Subject(s)
Biological Therapy , Extracellular Vesicles/metabolism , Extracellular Vesicles/transplantation , Kidney Diseases/therapy , Mesenchymal Stem Cells/metabolism , Acute Kidney Injury/diagnosis , Acute Kidney Injury/etiology , Acute Kidney Injury/metabolism , Acute Kidney Injury/therapy , Animals , Apoptosis/drug effects , Biological Therapy/methods , Cell Differentiation , Cell Proliferation/drug effects , Cell Self Renewal , Chemical Fractionation , Disease Management , Disease Susceptibility , Exosomes/metabolism , Humans , Kidney Diseases/etiology , Kidney Diseases/pathology , Mesenchymal Stem Cells/cytology , Protective Agents , Renal Insufficiency/diagnosis , Renal Insufficiency/etiology , Renal Insufficiency, Chronic/diagnosis , Renal Insufficiency, Chronic/etiology , Renal Insufficiency, Chronic/metabolism , Renal Insufficiency, Chronic/therapy
7.
PLoS One ; 16(9): e0257253, 2021.
Article in English | MEDLINE | ID: covidwho-1443836

ABSTRACT

OBJECTIVES: Studies have shown that acute kidney injury (AKI) occurrence post SARS-CoV-2 infection is complex and has a poor prognosis. Therefore, more studies are needed to understand the rate and the predications of AKI involvement among hospitalized COVID-19 patients and AKI's impact on prognosis while under different types of medications. PATIENTS AND METHODS: This study is a retrospective observational cohort study conducted at Bahrain Defence Force (BDF) Royal Medical Services. Medical records of COVID-19 patients admitted to BDF hospital, treated, and followed up from April 2020 to October 2020 were retrieved. Data were analyzed using univariate and multivariate logistic regression with covariate adjustment, and the odds ratio (OR) and 95% confidence (95% CI) interval were reported. RESULTS: Among 353 patients admitted with COVID-19, 47.6% developed AKI. Overall, 51.8% of patients with AKI died compared to 2.2% of patients who did not develop AKI (p< 0.001 with OR 48.6 and 95% CI 17.2-136.9). Besides, deaths in patients classified with AKI staging were positively correlated and multivariate regression analysis revealed that moderate to severe hypoalbuminemia (<32 g/L) was independently correlated to death in AKI patients with an OR of 10.99 (CI 95% 4.1-29.3, p<0.001). In addition, 78.2% of the dead patients were on mechanical ventilation. Besides age as a predictor of AKI development, diabetes and hypertension were the major risk factors of AKI development (OR 2.04, p<0.01, and 0.05 for diabetes and hypertension, respectively). Also, two or more comorbidities substantially increased the risk of AKI development in COVID-19 patients. Furthermore, high levels upon hospital admission of D-Dimer, Troponin I, and ProBNP and low serum albumin were associated with AKI development. Lastly, patients taking ACEI/ARBs had less chance to develop AKI stage II/III with OR of 0.19-0.27 (p<0.05-0.01). CONCLUSIONS: The incidence of AKI in hospitalized COVID-19 patients and the mortality rate among AKI patients were high and correlated with AKI staging. Furthermore, laboratory testing for serum albumin, hypercoagulability and cardiac injury markers maybe indicative for AKI development. Therefore, clinicians should be mandated to perform such tests on admission and follow-up in hospitalized patients.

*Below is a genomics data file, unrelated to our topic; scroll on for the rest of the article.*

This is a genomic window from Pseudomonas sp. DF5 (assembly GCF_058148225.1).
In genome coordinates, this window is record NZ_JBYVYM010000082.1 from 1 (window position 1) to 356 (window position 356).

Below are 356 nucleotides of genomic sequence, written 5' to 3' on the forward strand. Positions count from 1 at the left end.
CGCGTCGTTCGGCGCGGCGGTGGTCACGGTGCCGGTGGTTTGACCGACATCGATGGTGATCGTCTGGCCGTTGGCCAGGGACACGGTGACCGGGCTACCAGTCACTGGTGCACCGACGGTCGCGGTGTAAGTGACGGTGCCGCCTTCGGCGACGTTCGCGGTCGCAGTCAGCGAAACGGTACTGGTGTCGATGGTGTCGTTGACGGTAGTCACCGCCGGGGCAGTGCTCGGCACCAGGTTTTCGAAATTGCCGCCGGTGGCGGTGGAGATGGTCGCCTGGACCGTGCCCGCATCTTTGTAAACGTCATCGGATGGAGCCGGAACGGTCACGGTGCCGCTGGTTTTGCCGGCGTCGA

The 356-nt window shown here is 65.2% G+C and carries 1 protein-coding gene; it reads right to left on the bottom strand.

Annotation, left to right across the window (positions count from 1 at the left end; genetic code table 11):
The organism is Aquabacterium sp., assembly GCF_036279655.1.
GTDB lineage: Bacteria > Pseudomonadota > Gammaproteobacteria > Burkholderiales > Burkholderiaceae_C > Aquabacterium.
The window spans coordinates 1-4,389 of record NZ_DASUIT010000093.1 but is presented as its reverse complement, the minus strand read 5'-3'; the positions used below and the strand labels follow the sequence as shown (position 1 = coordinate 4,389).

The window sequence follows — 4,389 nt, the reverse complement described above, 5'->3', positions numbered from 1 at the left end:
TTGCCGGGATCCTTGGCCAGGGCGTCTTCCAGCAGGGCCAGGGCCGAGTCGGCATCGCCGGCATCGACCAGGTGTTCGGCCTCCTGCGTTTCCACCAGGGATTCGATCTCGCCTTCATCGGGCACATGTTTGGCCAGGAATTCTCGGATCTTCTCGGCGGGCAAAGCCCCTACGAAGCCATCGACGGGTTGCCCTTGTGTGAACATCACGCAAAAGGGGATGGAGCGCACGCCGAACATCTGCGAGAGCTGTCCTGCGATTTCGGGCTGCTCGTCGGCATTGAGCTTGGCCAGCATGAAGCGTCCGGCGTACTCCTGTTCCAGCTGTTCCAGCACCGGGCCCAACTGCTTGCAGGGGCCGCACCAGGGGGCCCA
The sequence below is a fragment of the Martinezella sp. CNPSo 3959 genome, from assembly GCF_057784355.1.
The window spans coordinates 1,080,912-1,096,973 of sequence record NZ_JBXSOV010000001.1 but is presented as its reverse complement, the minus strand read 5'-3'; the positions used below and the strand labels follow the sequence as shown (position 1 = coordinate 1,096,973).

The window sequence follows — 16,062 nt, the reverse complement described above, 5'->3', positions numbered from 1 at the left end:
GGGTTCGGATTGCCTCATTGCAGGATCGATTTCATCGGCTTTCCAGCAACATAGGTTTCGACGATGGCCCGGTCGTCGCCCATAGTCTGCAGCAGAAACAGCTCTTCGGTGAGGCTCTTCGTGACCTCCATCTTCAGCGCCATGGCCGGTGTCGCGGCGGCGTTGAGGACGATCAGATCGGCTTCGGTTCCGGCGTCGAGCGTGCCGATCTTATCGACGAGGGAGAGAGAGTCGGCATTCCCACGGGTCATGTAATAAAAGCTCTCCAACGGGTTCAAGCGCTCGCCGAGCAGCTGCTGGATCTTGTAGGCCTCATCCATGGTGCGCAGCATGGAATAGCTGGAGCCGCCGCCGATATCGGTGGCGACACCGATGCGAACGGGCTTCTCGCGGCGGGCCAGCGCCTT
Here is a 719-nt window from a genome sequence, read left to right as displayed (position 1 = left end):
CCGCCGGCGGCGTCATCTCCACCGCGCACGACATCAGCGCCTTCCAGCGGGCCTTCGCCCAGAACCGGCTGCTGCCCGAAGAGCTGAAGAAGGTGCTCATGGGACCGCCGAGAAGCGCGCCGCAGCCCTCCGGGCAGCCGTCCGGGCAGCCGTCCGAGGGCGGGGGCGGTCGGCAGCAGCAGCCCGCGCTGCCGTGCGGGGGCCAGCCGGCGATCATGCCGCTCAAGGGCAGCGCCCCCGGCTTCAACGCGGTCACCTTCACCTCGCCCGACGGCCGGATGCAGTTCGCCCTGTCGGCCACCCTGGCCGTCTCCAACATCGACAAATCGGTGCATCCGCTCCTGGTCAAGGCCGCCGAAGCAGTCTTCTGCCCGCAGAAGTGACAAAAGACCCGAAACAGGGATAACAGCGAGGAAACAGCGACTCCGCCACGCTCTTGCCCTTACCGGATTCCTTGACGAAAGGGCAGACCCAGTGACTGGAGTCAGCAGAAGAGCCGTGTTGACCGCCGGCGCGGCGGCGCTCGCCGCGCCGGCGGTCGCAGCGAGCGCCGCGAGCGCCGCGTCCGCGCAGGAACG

Subject(s)
Acute Kidney Injury/epidemiology , COVID-19/complications , Acute Kidney Injury/metabolism , Acute Kidney Injury/physiopathology , Adult , Aged , Bahrain/epidemiology , COVID-19/physiopathology , Cohort Studies , Comorbidity , Female , Hospital Mortality , Hospitalization/trends , Hospitals , Humans , Incidence , Intensive Care Units , Male , Middle Aged , Prognosis , Respiration, Artificial/adverse effects , Retrospective Studies , Risk Factors , SARS-CoV-2/metabolism , SARS-CoV-2/pathogenicity
8.
Adv Sci (Weinh) ; 8(18): e2101498, 2021 09.
Article in English | MEDLINE | ID: covidwho-1316192

ABSTRACT

Acute kidney injury (AKI), as a common oxidative stress-related renal disease, causes high mortality in clinics annually, and many other clinical diseases, including the pandemic COVID-19, have a high potential to cause AKI, yet only rehydration, renal dialysis, and other supportive therapies are available for AKI in the clinics. Nanotechnology-mediated antioxidant therapy represents a promising therapeutic strategy for AKI treatment. However, current enzyme-mimicking nanoantioxidants show poor biocompatibility and biodegradability, as well as non-specific ROS level regulation, further potentially causing deleterious adverse effects. Herein, the authors report a novel non-enzymatic antioxidant strategy based on ultrathin Ti3 C2 -PVP nanosheets (TPNS) with excellent biocompatibility and great chemical reactivity toward multiple ROS for AKI treatment. These TPNS nanosheets exhibit enzyme/ROS-triggered biodegradability and broad-spectrum ROS scavenging ability through the readily occurring redox reaction between Ti3 C2 and various ROS, as verified by theoretical calculations. Furthermore, both in vivo and in vitro experiments demonstrate that TPNS can serve as efficient antioxidant platforms to scavenge the overexpressed ROS and subsequently suppress oxidative stress-induced inflammatory response through inhibition of NF-κB signal pathway for AKI treatment. This study highlights a new type of therapeutic agent, that is, the redox-mediated non-enzymatic antioxidant MXene nanoplatforms in treatment of AKI and other ROS-associated diseases.